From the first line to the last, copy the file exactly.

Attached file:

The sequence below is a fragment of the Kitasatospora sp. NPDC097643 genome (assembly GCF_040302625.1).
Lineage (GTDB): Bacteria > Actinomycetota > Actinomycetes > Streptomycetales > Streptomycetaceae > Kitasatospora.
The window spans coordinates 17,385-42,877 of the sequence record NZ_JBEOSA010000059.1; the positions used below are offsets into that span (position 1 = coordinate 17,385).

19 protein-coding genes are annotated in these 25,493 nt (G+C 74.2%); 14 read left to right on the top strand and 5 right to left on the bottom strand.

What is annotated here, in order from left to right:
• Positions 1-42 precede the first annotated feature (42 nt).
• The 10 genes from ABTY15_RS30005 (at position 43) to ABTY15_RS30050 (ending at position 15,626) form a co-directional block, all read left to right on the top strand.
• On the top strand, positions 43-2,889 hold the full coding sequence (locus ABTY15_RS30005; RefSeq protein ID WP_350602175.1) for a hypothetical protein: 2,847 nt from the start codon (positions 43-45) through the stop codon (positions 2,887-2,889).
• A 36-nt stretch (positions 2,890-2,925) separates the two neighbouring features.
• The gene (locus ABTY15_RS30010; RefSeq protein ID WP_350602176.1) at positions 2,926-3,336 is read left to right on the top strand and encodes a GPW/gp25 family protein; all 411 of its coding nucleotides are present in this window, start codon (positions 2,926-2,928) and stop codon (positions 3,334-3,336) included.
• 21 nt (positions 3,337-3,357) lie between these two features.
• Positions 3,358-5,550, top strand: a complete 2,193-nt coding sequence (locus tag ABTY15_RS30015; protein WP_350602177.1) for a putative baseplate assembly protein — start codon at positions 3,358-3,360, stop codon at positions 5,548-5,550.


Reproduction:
The sequence below is a fragment of the Kitasatospora sp. NPDC097643 genome (assembly GCF_040302625.1).
Lineage (GTDB): Bacteria > Actinomycetota > Actinomycetes > Streptomycetales > Streptomycetaceae > Kitasatospora.
The window spans coordinates 17,385-42,877 of the sequence record NZ_JBEOSA010000059.1; the positions used below are offsets into that span (position 1 = coordinate 17,385).

19 protein-coding genes are annotated in these 25,493 nt (G+C 74.2%); 14 read left to right on the top strand and 5 right to left on the bottom strand.

What is annotated here, in order from left to right:
• Positions 1-42 precede the first annotated feature (42 nt).
• The 10 genes from ABTY15_RS30005 (at position 43) to ABTY15_RS30050 (ending at position 15,626) form a co-directional block, all read left to right on the top strand.
• On the top strand, positions 43-2,889 hold the full coding sequence (locus ABTY15_RS30005; RefSeq protein ID WP_350602175.1) for a hypothetical protein: 2,847 nt from the start codon (positions 43-45) through the stop codon (positions 2,887-2,889).
• A 36-nt stretch (positions 2,890-2,925) separates the two neighbouring features.
• The gene (locus ABTY15_RS30010; RefSeq protein ID WP_350602176.1) at positions 2,926-3,336 is read left to right on the top strand and encodes a GPW/gp25 family protein; all 411 of its coding nucleotides are present in this window, start codon (positions 2,926-2,928) and stop codon (positions 3,334-3,336) included.
• 21 nt (positions 3,337-3,357) lie between these two features.
• Positions 3,358-5,550, top strand: a complete 2,193-nt coding sequence (locus tag ABTY15_RS30015; protein WP_350602177.1) for a putative baseplate assembly protein — start codon at positions 3,358-3,360, stop codon at positions 5,548-5,550.